Proposed postal site irks mayor

Location considered too far from town's business district

August 05, 1999|By Mike Farabaugh | Mike Farabaugh,SUN STAFF

The U.S. Postal Service will likely build a Hampstead post office more than a mile from the business district, a move the mayor criticized yesterday as a "major mistake" and "hypocritical."

Mayor Christopher M. Nevin charged that postal officials "were paying nothing more than lip service" when they agreed in June to consider locating a post office in the downtown business district at the old Hampstead Elementary School.

Nevin said John Turpin, a postal service spokesman, told him Tuesday the "preferred site was the one on Route 30 near Lizzie's Lockers," near the town's northern border with Greenmount.

Town and business officials have been lobbying postal officials for months to keep a post office in the business district.

"Overall, it's a pretty poor decision since the majority of the town's residents live south of Route 482 and they want to place the new post office a mile from there," Nevin said.

He also said the post office's decision violates the governor's Smart Growth objectives to control sprawl and direct development to existing communities.

"I believe that decision was made Monday, or even before that," Nevin said. "All it is going to do is create more traffic as town residents have to drive that much farther to get to the post office. We still don't know what they are going to do to deliver mail to the folks living on Main Street." Those living along Main Street pick up their mail from postal boxes in the post office on Houck Avenue.

Calls to Turpin yesterday were not returned.

The school site was preferred by Nevin, the Town Council and Christian E. Cavey, president of the Hampstead Business Association. They wanted to preserve the school's facade for its historical and sentimental significance.

The mayor said he was disappointed the county commissioners recently decided to negotiate directly with postal officials, after agreeing in January to support the town's desire to have the post office located at the old school site.

"The post office on Houck Avenue has been the anchor for the town's small businessmen," Nevin said. "What are they going to do now?"

Preserving a school

U.S. Postal Service officials informed Hampstead leaders about 16 months ago of their intention to move out of the cramped quarters on Houck Avenue, where postal employees have 3,600 square feet of space. The postal service wants to build a 14,000-square-foot facility and needed to secure a location by next month or risk losing money budgeted for the project.

The old school building, owned by the county Board of Education, was built about 1917. In recent years, it had been used for storage of surplus materials, including desks and toilets. The building badly needed repairs, including a roof, and renovation was deemed too costly.

The town's plan was to get the county and state school boards to declare the property as surplus, passing the deed to the county commissioners.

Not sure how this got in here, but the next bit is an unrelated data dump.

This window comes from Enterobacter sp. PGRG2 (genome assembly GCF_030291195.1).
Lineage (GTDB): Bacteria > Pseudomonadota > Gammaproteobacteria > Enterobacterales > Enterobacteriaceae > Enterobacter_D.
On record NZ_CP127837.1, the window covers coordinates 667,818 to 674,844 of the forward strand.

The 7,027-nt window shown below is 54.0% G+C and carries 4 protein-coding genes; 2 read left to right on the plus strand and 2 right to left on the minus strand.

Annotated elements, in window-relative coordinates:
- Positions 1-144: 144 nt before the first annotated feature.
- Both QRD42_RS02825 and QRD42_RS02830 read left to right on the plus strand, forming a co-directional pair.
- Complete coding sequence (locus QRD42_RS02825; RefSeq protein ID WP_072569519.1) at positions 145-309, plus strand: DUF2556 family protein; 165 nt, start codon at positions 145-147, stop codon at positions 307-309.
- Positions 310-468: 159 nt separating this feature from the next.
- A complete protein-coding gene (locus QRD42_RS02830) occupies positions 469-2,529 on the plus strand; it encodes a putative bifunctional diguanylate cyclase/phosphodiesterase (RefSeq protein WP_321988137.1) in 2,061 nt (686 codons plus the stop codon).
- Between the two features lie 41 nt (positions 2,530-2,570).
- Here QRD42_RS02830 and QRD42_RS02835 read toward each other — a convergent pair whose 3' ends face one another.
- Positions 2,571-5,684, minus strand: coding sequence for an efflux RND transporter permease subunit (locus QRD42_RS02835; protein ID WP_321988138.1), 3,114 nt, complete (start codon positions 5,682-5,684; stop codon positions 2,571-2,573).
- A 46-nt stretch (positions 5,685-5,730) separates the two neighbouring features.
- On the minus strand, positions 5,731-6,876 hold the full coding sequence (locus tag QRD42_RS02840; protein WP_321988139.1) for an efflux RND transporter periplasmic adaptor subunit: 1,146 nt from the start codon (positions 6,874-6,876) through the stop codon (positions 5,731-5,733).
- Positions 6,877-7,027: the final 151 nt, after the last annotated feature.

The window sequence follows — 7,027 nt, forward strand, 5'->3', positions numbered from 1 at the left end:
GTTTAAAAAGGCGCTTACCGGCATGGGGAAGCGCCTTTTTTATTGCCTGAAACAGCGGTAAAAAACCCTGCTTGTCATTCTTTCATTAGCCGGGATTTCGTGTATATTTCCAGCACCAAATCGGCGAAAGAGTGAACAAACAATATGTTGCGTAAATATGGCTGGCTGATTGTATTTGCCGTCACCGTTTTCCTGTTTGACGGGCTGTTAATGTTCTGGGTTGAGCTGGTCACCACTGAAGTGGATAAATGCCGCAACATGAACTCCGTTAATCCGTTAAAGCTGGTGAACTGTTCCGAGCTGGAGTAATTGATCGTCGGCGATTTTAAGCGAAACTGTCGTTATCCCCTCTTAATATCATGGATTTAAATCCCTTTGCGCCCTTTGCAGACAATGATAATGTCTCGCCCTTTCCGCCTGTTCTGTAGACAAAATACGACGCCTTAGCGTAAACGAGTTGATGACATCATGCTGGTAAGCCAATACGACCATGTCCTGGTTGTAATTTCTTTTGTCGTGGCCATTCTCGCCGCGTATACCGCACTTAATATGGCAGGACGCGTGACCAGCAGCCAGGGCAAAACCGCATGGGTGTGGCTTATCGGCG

Hampstead leaders hoped the commissioners would sell the property to the town for $1. The town was offering to raze the building, while preserving the facade, making it available to postal authorities.

Postal officials explored other sites, but agreed in June to wait for the town to secure ownership of the property before making a decision.

The situation reached a head June 8, when postal officials wanted a commitment from the town and county commissioners that the school site was available. Nevin promised the town would gain ownership of the school by the end of last month, or tell postal officials to look elsewhere.

On June 17, Commissioners Julia Walsh Gouge, Donald I. Dell and Robin Bartlett Frazier wrote to Nevin and the Hampstead Town Council, promising to keep town leaders informed of negotiations with postal officials.


The commissioners sent Nevin a letter July 28, saying they did not oppose the use of the school site for a new post office, but would require its facade be preserved. The commissioners further stated they were securing an appraisal to determine the property's fair market value.

The next day, a similar letter was sent to Nevin, but was signed only by Gouge and Dell. Omitted was the mention of being "willing to entertain all offers."

"It's curious that [wording] changed from one day to the next," Nevin said.

Nevin said he forwarded copies of the letters from the county commissioners to postal officials Monday, the first business day after the town-imposed July 31 deadline.

Awaiting approval

The county school board declared the school building surplus June 28, forwarding the paperwork to the state school board for what some considered a "rubber stamp" approval.

Yale Stenzler, the state's executive director of public school construction, said yesterday the paperwork had not been processed, but the county commissioners were moving forward in anticipation of that approval.

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